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A year into the coronavirus pandemic, executives setting up Zoom meetings and preparing to stream promos for Berlin’s 2021 European Film Market — which kicks off Monday and runs through March 5 — are taking stock after 12 extraordinary months that have transformed the independent film industry.
Many expect the all-virtual Berlin market will be the real test of the health of the indie biz. The virtual Cannes and American Film Markets last year were abuzz with optimism and big pre-sale deals as buyers bet on a quick end to lockdown and a return to business as usual.
A year later, with cinemas still shut across most of the world, that optimism is giving way to worry and fear.
“The buyers have a number of obvious problems,” says David Garrett of Mister Smith Entertainment. “A lot have taken delivery of 15-20 movies that they either can’t release because cinemas aren’t open or are being held back because the U.S. release has been delayed six months, a year or more. They have a backlog and they are reluctant to buy anything new until they’ve cleared that.”
Add to that the financial commitment — several million in the case of the bigger international independents — for pre-sold films set to shoot last year that, due to COVID, have been put on ice. “It all means buyers are only looking for certainty,” says Garrett. “If it’s a pre-sale package, they are much more wary: they want to know exactly when it’s shooting, when they can take delivery, and when they’ll be able to release it in cinemas.”
Garrett hopes to get buyers to bite on Mister Smith’s Werewolves Within, a high-concept horror title bankrolled by Ubisoft and based on one of the company’s video-game titles. IFC picked up U.S. rights to the film ahead of Berlin.
Finished films are at a premium, especially with fewer movies available: The 2021 Berlin festival lineup is half the size of last year’s, and it is slim pickings at the market as well. The difficulty of getting — or affording — COVID-19 insurance has meant most big-budget productions have been put on ice.
“Unless you can shoot in a place like Australia or New Zealand, where the COVID infection [rate] is so low you can get coverage, the cost of insurance is prohibitively expensive – particularly for lower-budget films,” says Stuart Ford, CEO of AGC Studios, which is shooting its big AFM pre-sale title, Dave Batista starrer The Universe’s Most Wanted, Down Under this summer. “In most cases, financiers are having to bankroll films themselves, and take on that risk. So there’s a move towards smaller movies that can be made more nimbly.”
AGC has pre-sold Inferno, a big-budget sci-fi murder mystery from District 9 director Neill Blomkamp with Taylor Kitsch attached to star but, “when it became obvious it wasn’t possible to get that made,” Ford says, Blomkamp shifted gears and churned out supernatural horror title Demonic, a sub-$10 million feature shot in secret in British Columbia last year with a mostly Canadian cast and crew. Now wrapped, AGC and ICM Partners are screening Demonic for buyers at the EFM.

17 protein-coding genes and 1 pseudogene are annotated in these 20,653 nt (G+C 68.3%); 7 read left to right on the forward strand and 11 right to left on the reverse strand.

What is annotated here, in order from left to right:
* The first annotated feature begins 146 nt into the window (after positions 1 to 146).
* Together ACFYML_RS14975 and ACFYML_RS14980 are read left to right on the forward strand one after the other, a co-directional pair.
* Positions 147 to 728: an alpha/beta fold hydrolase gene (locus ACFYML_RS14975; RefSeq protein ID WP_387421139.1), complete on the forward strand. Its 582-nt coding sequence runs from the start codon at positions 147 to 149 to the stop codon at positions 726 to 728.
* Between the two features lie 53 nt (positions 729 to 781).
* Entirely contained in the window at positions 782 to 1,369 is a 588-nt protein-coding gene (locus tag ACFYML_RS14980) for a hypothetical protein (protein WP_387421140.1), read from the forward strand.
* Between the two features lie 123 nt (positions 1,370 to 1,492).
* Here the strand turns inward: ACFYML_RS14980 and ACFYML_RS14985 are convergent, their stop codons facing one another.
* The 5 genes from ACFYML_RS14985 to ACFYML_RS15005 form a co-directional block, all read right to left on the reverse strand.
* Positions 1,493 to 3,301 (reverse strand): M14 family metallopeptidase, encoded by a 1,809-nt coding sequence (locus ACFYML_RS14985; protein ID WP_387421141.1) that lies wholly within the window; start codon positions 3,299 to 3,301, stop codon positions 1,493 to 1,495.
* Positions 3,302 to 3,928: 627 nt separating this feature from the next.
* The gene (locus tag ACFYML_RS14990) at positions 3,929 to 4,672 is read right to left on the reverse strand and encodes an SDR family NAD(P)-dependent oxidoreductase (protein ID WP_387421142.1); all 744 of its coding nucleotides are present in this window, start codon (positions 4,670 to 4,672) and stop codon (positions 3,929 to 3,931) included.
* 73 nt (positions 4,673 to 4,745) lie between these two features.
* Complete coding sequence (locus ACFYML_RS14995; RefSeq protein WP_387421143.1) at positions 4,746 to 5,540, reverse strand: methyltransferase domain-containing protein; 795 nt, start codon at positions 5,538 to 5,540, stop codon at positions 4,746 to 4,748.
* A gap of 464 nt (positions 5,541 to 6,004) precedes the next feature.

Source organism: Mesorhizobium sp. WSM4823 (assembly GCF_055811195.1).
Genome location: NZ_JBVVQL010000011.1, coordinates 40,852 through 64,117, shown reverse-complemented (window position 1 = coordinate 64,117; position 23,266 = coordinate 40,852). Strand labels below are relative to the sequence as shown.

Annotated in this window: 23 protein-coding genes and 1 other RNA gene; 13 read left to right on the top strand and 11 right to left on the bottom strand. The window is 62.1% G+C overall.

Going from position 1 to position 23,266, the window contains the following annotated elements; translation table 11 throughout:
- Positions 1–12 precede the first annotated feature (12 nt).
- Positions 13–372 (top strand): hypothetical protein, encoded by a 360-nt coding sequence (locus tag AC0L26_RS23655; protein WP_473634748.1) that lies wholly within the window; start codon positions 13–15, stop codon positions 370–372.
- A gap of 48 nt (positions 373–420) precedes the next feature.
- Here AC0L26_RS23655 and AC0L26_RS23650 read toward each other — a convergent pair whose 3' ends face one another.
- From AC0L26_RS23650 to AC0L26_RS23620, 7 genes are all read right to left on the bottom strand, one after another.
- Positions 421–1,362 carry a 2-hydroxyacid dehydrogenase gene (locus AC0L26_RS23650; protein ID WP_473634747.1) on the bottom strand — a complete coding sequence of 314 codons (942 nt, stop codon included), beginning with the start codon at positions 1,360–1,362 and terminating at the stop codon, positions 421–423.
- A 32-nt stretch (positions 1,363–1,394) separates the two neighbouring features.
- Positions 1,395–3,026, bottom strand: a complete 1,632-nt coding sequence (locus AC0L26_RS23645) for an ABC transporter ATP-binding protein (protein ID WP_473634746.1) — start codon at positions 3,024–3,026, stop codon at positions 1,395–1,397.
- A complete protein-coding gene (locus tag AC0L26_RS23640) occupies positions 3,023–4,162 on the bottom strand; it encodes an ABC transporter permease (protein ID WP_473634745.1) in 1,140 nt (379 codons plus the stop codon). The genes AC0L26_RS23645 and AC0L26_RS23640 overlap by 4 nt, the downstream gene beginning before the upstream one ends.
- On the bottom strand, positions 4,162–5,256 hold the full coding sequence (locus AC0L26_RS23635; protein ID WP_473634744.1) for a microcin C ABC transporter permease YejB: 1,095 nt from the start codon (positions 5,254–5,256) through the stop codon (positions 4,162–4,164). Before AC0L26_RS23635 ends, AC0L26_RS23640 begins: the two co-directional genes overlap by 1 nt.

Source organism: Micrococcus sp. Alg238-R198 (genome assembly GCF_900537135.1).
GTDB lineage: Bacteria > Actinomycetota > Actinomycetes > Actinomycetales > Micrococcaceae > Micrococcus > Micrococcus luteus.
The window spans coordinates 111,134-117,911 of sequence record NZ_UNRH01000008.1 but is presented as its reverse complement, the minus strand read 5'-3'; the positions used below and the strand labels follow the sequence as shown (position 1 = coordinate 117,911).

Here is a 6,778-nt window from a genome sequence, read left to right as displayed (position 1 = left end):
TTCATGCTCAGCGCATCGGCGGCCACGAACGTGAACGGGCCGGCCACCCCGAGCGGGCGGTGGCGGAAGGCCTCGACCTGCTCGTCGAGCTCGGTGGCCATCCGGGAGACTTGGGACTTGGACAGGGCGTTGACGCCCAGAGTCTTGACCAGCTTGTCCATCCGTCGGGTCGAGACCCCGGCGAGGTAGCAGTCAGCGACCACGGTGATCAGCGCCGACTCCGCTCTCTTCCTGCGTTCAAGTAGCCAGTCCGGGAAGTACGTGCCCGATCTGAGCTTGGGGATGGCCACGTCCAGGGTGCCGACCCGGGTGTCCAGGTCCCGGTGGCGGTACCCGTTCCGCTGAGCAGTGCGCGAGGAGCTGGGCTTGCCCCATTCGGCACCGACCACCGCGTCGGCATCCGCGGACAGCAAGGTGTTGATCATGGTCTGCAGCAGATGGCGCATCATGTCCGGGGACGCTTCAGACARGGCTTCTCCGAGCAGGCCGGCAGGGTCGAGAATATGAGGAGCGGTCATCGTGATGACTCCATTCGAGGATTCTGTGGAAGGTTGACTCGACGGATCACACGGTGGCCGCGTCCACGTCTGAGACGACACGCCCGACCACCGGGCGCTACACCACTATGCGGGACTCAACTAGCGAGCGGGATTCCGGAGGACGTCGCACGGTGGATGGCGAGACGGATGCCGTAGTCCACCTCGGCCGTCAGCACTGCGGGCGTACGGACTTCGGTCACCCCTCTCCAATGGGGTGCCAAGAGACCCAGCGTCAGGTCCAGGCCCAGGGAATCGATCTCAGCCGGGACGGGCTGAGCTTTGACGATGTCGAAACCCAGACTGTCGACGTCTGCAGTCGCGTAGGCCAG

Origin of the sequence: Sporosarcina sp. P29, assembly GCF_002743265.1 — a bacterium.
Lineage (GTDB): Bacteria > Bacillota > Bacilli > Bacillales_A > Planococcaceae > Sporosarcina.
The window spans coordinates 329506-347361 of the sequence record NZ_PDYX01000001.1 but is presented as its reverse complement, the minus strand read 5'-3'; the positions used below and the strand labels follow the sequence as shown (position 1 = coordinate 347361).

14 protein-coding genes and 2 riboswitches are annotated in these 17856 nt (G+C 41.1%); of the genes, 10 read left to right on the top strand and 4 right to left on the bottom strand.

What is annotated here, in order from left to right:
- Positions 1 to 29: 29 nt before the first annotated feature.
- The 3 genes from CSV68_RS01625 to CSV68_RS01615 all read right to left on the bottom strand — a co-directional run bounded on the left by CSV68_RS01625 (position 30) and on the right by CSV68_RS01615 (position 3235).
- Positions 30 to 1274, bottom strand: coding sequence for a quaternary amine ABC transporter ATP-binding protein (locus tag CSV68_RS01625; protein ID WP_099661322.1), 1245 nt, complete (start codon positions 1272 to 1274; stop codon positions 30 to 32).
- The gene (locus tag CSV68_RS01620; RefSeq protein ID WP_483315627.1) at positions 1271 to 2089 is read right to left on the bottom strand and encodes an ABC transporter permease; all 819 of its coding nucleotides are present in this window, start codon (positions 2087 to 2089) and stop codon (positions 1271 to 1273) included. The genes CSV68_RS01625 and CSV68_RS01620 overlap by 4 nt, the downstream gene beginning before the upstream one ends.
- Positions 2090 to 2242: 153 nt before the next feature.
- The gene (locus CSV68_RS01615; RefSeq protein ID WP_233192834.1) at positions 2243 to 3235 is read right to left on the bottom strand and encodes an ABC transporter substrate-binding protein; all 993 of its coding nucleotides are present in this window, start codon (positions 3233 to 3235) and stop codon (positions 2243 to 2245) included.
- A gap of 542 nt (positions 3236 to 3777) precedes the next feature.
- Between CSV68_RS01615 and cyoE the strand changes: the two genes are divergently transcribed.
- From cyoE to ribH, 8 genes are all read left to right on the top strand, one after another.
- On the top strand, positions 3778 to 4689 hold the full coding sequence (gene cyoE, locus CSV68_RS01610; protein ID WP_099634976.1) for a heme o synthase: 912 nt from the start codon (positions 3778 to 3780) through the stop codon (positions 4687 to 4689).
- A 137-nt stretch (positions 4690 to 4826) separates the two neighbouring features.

After a year of cinema lockdowns, independent distribution models, which globally still rotate around the axis of theatrical release, are also changing. Following the U.S. market, which has embraced premium VOD and cross-platform bows as a means to get movies out to audiences stuck at home, international buyers are beginning to loosen up.
“We’ve moved on from the question: ‘Is this a theatrical film or is it a SVOD release?’ That’s just not relevant anymore,” says Alison Thompson of Cornerstone, whose EFM slate includes two New Zealand features: the comedy Nude Tuesday and the biopic Whina starring Rena Owen.
Ford of AGC notes that bigger international buyers are no longer in lock-step with the U.S. theatrical market, but are willing “to take a more flexible approach” to distribution in order “to keep the deals flowing.”
In the few countries where theaters are open and operating at close to full capacity —including Australia, New Zealand, South Korea, and Japan — buyers see a window of opportunity for smaller indie films before the U.S. opens up and studios start to roll-out their blockbusters.
“Many titles, which weren’t anticipating a theatrical release, can do substantial business in places where theaters are open,” says Garrett, pointing to Mister Smith’s low-budget horror title Wrong Turn from Constantin Film, which has grossed more than $1 million in Australia.
When it comes to international releases of big U.S. titles, however, most sellers admit they are still holding back movies until they can manage a wide theatrical bow stateside. Explains Millennium Media President Jeffrey Greenstein, on why he’s holding back its (finished and pre-sold) action-comedy The Hitman’s Wife’s Bodyguard starring Salma Hayek, Ryan Reynolds, and Samuel L. Jackson: “Until Australia can do $176 million at the box office, we will be holding back until the U.S. release.”
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